Lodge Pre-Seasoned Cast Iron?
I have, over the years, tried a few times to season new cast iron. I have failed miserably.
So this pre-seasoned cast iron is of interest to me, as cast iron would be the only path to replicating my mother's and grandmother's cornbread.
How is this product? Does it really work the way it ought?
"new" cast iron - pre-seasoned or not - is no match for the old stuff.
because...the old stuff was machined on the inside to be a smooth cooking surface which will take a very nice seasoning.
the new stuff has a pebble surface which just ahhhh, errrr, (expletives deleted) does it work? well, as you can see, everybody keeps wanting to know how to get their new cast iron pans to work....
my advice would be to search the garage sales / flea markets for old obviously smooth pans.
clean it up, then just cook fatty meats like bacon/sausage in the pan until it seasons itself.
you must also give up any ideas of washing it squeaky clean after every use. wipe it out. that's it. pre-heat on the next use will kill anything on the pan ,,,,
I wash my Lodge preseasoned pan every time I use it, with detergent even. It's fine. It has nice seasoning. I also have some Lodge that I bought years ago unseasoned, same thing. I also have 100 year old Griswold that I treat the same way, it's also fine and has great seasoning.
OP, the good quality vintage stuff ( not all vintage CI is the same) is very nice, but there is no reason you can't use the new Lodge. I have both, I prefer my Griswold, but the Lodge works fine.
Nothing wrong with the rough surface. The pre-seasoning however, is not great. After stripping down some of the pre-seasoning layer which had started to flake off, I was able to fry an egg with less than 1/2 a tsp of butter on the newly seasoned rough surface. I would not bother with the old stuff unless you want it for nostalgic purposes.
I would consider the pre-seasoning a starter - but proper seasoning still takes time - fry some things - take proper care in cleaning and storage and the pan will serve you.
I think Lodge has done an excellent marketing job in convincing the public that a rough sand casting is somehow as good as a machined finished product. Add to that a half way seasoning and you get, nothing.
I'll take my years old iron that I seasoned myself any day. There is some effort involved, but the results are worth it.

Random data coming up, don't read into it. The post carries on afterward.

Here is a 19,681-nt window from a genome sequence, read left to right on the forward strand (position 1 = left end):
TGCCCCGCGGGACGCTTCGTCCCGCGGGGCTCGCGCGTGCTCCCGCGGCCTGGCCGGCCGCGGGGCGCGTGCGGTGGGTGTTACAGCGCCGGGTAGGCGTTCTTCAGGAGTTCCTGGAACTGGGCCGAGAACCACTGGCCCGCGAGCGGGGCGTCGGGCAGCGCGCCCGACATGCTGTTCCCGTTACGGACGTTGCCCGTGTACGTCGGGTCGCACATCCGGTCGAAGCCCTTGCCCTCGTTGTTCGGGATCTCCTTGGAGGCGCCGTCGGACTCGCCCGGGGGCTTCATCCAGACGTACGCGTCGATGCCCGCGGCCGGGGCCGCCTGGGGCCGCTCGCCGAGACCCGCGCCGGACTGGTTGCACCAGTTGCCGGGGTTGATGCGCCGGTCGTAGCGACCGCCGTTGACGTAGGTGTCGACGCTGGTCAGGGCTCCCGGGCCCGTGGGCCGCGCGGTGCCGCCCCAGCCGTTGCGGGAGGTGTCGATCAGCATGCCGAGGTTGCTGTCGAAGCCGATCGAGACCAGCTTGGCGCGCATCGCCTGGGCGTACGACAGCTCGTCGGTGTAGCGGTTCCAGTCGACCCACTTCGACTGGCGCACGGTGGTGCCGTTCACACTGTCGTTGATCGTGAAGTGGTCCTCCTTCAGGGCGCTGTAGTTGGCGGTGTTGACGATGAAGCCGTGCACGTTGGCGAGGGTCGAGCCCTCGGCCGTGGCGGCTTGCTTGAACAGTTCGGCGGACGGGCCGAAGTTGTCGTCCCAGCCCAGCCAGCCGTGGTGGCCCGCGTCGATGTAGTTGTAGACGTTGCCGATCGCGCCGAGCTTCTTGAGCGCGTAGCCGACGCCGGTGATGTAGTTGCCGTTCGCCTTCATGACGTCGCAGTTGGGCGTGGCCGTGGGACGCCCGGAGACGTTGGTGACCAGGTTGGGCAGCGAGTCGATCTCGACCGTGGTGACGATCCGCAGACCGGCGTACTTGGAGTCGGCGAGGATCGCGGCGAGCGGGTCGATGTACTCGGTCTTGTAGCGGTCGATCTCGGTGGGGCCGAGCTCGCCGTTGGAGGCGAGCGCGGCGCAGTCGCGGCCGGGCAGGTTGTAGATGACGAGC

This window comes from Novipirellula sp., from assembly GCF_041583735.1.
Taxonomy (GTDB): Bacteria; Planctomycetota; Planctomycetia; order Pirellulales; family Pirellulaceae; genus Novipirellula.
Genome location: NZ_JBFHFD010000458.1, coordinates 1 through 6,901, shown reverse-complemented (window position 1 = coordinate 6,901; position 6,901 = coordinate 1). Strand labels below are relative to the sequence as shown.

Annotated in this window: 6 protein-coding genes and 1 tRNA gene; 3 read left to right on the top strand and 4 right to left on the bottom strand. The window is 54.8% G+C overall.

Lodge hasn't done any such marketing. They completely ignore the differences between vintage Griswold and Wagner and Lodge. They don't even need to bother with any such comparison marketing because the average consumer doesn't know about it, and if they do some of them are grossed out by used cookware and some don't want to bother with having to hunt it up or learn the different marks used over time to know what they are looking at. My mom is perfectly happy with her 50 year old no name cast iron. My best friend just wants a pan now, she doesn't want to hunt up the right vintage one.
Lodge cast iron cookware has a rough surface, so it will take a bit longer to season the cookware. However, once you have done proper seasoning, the cookware works just fine.
As for the preseasoning surface, I like to strip the original seasoning layer and start off new. That is just me.
I have several pieces of new Lodge cast iron. They all work fine. Seasoning is easy.
You can strip or leave the original pre-seasoning layer on, then heat the pan up on the stovetop until it is over 500F, drop a small piece of lard or vegetable shortening onto the cooking surface, and wipe it around with a paper towel. It will smoke, a lot. Repeat the wiping every 30s or so, adding a new piece of lard/shortening when necessary, and you will have an extremely well seasoned pan in under 15 minutes. Don't bother with all the fancy special oil oven seasoning methods, they don't work any better if at all. I fell for the "flax oil" method before, the coating was not good.
If you really don't want to do the above process, then you can just use the pre-seasoned pan as is. It will be sticky for a while, just learn to use more grease and preheat it well before putting any food in it. In a few weeks (or less depending on how often you use it, usually 2-5 uses does the trick), stuff will stick noticeably less.